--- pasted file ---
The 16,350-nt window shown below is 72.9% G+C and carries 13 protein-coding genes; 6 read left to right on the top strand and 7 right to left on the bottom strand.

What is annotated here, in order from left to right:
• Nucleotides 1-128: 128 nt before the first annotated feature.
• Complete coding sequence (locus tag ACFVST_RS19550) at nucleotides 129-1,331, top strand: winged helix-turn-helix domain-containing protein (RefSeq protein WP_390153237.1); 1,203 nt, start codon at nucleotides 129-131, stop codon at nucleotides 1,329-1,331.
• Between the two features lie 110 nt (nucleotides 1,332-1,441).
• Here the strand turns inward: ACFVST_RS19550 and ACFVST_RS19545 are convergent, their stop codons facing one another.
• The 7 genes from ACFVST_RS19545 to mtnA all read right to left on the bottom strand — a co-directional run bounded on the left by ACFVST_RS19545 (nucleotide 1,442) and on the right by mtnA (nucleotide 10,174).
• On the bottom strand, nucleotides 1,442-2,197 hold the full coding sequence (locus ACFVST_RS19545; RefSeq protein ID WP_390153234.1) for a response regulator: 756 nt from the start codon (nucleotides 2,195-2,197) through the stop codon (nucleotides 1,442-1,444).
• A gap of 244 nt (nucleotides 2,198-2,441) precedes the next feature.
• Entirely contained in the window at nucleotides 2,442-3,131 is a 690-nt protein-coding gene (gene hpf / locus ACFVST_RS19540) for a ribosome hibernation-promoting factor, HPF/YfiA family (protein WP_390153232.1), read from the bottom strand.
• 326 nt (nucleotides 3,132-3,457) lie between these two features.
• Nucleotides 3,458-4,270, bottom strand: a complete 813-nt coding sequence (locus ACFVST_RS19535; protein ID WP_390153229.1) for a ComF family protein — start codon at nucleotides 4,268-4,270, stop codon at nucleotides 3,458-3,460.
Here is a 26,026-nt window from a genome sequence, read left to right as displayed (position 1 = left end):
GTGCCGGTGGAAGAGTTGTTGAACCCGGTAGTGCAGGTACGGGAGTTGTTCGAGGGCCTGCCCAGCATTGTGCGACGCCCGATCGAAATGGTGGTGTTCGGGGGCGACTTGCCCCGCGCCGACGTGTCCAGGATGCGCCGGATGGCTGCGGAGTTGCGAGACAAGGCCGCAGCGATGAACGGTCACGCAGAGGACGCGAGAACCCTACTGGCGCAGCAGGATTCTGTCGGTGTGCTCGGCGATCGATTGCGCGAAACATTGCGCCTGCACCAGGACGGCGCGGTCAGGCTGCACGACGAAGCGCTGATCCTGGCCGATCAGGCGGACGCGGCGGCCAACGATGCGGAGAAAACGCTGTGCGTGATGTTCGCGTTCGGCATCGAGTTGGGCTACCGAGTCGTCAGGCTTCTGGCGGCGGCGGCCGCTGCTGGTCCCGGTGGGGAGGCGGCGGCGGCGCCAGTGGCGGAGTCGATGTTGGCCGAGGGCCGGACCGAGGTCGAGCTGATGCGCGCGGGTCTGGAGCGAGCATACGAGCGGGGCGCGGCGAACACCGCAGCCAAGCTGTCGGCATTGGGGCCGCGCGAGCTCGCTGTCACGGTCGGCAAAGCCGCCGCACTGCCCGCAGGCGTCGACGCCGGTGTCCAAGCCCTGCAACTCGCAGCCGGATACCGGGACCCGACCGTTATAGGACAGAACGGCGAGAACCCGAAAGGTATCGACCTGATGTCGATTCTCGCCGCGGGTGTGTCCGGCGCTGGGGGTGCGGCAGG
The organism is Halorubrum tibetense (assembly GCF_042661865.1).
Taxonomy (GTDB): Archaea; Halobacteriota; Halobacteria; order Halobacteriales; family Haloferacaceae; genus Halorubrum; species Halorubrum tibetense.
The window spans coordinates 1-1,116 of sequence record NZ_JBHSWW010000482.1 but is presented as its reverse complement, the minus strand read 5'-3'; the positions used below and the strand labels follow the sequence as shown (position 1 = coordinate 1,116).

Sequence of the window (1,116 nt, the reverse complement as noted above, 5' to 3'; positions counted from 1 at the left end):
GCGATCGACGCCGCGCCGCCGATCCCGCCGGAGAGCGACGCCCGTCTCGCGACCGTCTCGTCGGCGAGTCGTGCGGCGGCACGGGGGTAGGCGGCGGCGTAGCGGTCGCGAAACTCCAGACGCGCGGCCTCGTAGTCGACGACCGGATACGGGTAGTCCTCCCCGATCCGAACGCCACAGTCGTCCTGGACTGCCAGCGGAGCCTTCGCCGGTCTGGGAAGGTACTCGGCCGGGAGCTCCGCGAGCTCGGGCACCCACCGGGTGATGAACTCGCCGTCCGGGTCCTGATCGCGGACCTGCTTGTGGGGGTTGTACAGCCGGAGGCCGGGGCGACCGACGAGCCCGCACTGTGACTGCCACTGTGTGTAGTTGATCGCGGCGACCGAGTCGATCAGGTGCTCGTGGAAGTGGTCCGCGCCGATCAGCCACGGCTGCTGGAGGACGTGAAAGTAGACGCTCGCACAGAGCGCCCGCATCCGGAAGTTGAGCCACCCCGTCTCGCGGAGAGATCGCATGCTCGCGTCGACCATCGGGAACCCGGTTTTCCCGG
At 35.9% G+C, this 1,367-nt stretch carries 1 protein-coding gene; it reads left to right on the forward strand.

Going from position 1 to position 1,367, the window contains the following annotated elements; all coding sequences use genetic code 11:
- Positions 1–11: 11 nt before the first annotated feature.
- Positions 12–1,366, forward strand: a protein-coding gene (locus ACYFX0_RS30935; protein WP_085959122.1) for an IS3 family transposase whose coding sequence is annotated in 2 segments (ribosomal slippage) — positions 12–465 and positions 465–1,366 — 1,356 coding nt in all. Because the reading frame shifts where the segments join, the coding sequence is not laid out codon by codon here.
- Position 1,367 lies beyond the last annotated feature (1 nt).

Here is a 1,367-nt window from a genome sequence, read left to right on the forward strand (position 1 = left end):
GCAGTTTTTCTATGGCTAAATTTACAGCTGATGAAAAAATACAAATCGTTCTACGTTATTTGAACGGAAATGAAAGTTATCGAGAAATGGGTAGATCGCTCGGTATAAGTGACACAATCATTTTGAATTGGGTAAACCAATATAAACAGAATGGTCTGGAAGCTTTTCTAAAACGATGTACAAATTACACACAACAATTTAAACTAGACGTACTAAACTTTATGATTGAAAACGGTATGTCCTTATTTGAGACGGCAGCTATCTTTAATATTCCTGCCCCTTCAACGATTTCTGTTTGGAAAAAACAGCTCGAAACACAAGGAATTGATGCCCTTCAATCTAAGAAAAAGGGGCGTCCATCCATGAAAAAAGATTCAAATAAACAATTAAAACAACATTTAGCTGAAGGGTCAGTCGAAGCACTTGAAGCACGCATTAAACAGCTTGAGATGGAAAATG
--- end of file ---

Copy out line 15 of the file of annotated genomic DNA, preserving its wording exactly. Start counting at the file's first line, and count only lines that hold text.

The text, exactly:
The organism is Halorubrum tibetense (assembly GCF_042661865.1).